I’ve always been a great supporter of the BBC - having watched, listened to and worked on their programmes for many years I still believe them to be one of the best television broadcasters and probably the best radio broadcaster in the world. They are a many-tentacled beast, outside their core remit of radio and television they host a vast website, a publishing arm, several orchestras, education programmes and much more besides.
They embraced the advent of digital technology with admirable foresight and enthusiasm - their iPlayer service, launched in 2007, has been a runaway success - in January 2015 they received 343 million requests. Programmes funded by the license fee are offered, free, to those who funded them - so far, so good.
So why, you might ask, are the BBC so obsessed with copyright and the protection of their programmes? Why have they lobbied ISPs to spy on their users and report ’suspicious’ activity? Why have they very recently joined forces with their competitors to combat the EU’s Digital Single Market Strategy (a complex proposal, but one likely to reduce commercial broadcasters’ profits). And why is a public service broadcaster so notoriously litigious, from threatening someone posting Doctor Who knitting patterns, to muttering about lawsuits over a modernised Sherlock Holmes, and above all why are they seemingly obsessed with DRM and the protection of copyright?
The answer is simple: BBC Worldwide. In 2014 BBC Worldwide, the commercial wing of the BBC, made £157.4 million with a turnover of over a billion pounds - these are figures worth protecting. Whilst this isn’t the place to discuss whether a public service broadcaster should even be involved in the commercial sector, I do think that this creates a massive contradiction for the BBC, they must consider not only how they can best serve the public, but also how they can protect their income. Whilst the two are not necessarily mutually exclusive, they are certainly mutually antagonistic. Can we really believe, for example, that programmes are left online for only seven days (recently increased to thirty) due to technological limitations, or are they simply protecting their sales abroad? When a programme is commissioned, is it likely that the question ‘but is this commercially viable?’ never slides across the table? Impossible to know, though we can make an educated guess. This terrific interview from 2007 demonstrates that these concerns have been raised since the iPlayer’s inception.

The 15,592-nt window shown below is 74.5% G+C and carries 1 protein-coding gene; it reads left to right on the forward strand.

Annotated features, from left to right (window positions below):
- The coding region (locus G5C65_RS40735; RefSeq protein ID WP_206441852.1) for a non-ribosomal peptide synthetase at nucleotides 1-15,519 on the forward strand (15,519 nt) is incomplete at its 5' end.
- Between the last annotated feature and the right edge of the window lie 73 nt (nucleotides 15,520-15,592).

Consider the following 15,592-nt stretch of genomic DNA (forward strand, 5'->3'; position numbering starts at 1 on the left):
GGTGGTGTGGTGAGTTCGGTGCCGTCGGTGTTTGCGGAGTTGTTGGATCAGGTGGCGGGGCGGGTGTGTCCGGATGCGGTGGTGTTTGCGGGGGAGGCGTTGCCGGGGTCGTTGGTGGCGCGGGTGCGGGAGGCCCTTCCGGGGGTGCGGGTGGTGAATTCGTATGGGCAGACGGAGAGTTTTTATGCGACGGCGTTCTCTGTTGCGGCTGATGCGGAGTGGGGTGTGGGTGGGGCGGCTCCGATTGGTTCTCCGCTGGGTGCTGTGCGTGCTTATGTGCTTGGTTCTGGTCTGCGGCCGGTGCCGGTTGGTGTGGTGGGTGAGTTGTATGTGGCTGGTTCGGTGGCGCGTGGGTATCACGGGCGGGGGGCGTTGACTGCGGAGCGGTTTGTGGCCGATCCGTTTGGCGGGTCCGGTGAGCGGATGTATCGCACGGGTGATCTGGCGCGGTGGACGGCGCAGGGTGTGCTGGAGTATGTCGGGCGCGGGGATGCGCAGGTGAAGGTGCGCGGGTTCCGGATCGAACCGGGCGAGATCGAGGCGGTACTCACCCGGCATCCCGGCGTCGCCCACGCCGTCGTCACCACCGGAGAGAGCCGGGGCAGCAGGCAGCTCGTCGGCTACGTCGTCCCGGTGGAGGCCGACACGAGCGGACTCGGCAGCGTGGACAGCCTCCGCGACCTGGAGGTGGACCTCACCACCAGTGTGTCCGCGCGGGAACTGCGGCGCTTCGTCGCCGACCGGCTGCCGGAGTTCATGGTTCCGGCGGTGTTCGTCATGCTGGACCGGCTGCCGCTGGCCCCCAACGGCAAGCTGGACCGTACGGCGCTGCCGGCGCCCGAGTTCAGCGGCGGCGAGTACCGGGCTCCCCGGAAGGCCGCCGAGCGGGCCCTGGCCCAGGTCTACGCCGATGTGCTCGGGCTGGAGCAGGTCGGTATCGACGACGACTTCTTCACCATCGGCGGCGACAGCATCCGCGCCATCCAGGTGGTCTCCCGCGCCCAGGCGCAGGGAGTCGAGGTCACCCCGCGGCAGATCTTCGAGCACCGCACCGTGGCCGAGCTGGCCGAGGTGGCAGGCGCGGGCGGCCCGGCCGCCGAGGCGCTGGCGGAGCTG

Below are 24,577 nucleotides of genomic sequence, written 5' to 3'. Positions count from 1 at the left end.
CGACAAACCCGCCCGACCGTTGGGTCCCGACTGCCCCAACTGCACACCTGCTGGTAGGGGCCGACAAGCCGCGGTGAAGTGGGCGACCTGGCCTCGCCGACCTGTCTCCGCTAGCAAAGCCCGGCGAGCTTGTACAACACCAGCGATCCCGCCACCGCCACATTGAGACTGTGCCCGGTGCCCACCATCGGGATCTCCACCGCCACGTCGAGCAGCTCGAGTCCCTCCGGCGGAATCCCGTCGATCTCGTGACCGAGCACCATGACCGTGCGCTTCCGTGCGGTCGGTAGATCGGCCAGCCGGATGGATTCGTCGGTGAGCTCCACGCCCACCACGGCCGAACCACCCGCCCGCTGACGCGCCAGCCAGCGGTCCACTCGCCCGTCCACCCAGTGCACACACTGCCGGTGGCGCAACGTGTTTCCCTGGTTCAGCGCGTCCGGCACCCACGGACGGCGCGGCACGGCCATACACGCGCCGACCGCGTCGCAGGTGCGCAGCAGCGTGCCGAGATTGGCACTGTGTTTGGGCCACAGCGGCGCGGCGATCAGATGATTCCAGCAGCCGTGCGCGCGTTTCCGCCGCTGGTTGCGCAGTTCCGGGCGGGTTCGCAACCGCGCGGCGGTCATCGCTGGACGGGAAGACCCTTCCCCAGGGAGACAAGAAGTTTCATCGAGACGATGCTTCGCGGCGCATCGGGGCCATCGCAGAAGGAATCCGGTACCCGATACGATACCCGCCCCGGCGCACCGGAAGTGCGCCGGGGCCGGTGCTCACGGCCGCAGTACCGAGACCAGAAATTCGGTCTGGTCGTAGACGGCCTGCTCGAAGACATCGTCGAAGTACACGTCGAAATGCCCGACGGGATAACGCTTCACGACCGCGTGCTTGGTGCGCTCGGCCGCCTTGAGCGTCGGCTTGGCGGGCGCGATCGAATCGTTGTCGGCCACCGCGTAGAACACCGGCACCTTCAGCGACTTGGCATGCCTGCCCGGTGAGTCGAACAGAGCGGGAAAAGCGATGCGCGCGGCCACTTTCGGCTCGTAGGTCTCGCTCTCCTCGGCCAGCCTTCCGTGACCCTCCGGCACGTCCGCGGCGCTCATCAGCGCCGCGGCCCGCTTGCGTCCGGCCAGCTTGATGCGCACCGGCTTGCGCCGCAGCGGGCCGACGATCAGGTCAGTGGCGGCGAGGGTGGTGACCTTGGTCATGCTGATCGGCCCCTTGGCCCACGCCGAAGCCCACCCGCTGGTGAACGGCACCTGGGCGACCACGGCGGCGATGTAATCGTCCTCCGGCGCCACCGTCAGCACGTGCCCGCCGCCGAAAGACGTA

In terms of radio and radio drama, you might think that there is so little money to be made that the BBC would at least tighten the leash on their army of lawyers. After all, if no-one wants to buy radio shows, what is there to protect? You would be forgiven for thinking that the same luxurious indifference of CBS towards The Mercury Theatre (which allows this site to continue) might also apply to the BBC - who’s going to pay for a box-set of The Moral Maze, or shell out on a gift-wrapped CD of Farming Today highlights?